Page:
Don’t play games with termination (Editor’s notes)

Dismissals should be handled with care
By Todd Humber
|Canadian HR Reporter|Last Updated: 01/21/2009

Terminating a worker is no picnic. It’s not fun for HR, it’s not fun for the line manager who has to deliver the news and it’s certainly not an enjoyable experience for the worker.

That’s why employers have an obligation to act responsibly when ending the employment relationship, whether it’s because of economic conditions or incompetence.

After all, work is a big part of who a person is — one of the first questions asked at parties is typically, “So what do you do?” Many people define themselves and derive their self-worth by the work they do. That’s why courts take dismissal so seriously, and it’s one of the most important and sobering tasks that falls under HR’s umbrella.

While there may be no silver bullet when it comes to termination — it’s just not a process that can be perfected — there are certainly plenty of ways not to do it. Being fired by fax, e-mail and text message have all made headlines over the years. But now the HR community has two new examples of what not to do, courtesy of employers in Belgium and British Columbia.

Let’s start in Europe. So Nice, a Brussels advertising agency with 10 employees, decided it had to lay off a worker as a result of the weakening economy.

Rather than handling the difficult decision with grace, it decided to turn it into a PR stunt. It created a website and sent an e-mail to 100 of its clients, asking them to choose which employee to let go.

“It’s really a cry of frustration about the unjust choice that we have to make. We are not responsible for what is happening to us… How do we choose? The last to be hired? The person who arrives late in the morning?” said company co-founder Laurent Duffaut in an e-mail.

At least he had the decency to admit what the company was doing was in bad taste — calling it “immoral and unjust” — but that didn’t stop the company from going ahead with it anyway.

The e-mail spread like wildfire, far beyond the original 100 clients, according to Advertising Age magazine. In five days, the site had 30,000 unique visitors and 17,500 votes were cast.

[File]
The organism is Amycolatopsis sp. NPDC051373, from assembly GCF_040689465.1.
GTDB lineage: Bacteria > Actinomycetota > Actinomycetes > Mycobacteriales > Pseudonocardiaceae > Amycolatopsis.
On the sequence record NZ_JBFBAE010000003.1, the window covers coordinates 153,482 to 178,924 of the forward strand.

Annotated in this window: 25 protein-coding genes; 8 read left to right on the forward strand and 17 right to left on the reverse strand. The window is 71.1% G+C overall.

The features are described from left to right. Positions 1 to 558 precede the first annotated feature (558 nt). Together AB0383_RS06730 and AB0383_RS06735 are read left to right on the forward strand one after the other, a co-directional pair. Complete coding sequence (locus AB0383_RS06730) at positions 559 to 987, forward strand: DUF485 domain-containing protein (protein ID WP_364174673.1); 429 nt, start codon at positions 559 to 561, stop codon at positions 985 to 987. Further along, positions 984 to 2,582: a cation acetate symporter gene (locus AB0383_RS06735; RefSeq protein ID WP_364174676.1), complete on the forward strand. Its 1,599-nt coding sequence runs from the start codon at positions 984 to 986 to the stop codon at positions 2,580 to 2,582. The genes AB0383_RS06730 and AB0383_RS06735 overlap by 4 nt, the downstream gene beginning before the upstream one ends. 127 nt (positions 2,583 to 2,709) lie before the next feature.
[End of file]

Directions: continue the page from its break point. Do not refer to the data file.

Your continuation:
The top vote-getter was a cameraman who urged people to vote for him. “I don’t want to keep working for an agency where they’ll turn to something like this to send someone out the door,” he said on the website.

In the end, nobody was let go because the company’s financial situation improved. But what message did this send to employees? That the company is willing to play games with their livelihood. And the message to clients was even worse: We can’t manage our business properly and make tough decisions, so please do it for us.

Granted, the whole stunt apparently worked, since the firm is on more stable ground and has attracted new clients. So I suppose some points for creativity are in order. But this isn’t a move employers should try to emulate. Lawyers representing employees would be salivating at the chance to take a case like this to a Canadian court.

The second example comes from Kelowna, B.C., and, really, it was only a matter of time before it happened: It’s the first known instance of a person being fired via Facebook, the online social networking website.

The victim was Crystal Bell, a spa worker who thought the message of termination — a private one which only she could see — was a joke, according to a Canwest News Service report.

“I still got dressed and went to work that day, because I thought she was kidding,” said Bell, who — interestingly — was also hired via Facebook. “I think it’s going to be the wave of the future but, for me, it’s not the human way to go. I think using any kind of texting or e-mailing to let people go is the coward’s way out.”

Bell’s boss defended the Facebook firing — a decision made after Bell skipped an employee meeting on her day off — by saying she tried to phone Bell but couldn’t reach her.

“I just wanted to have it dealt with that evening,” she told the Kelowna Daily Courier. “I didn’t want to deal with it at the shop when other people were around.”

Luckily for the employer, Bell had only been on the job for two weeks, so she won’t have much of a legal claim. But she is right when she calls it the “coward’s way out.”

Dismissal should always be handled with utmost care. Stories like this are thankfully rare, in no small part because of the great work of HR practitioners. There never will be a best way to fire someone — but there are an awful lot of bad ways to do it.

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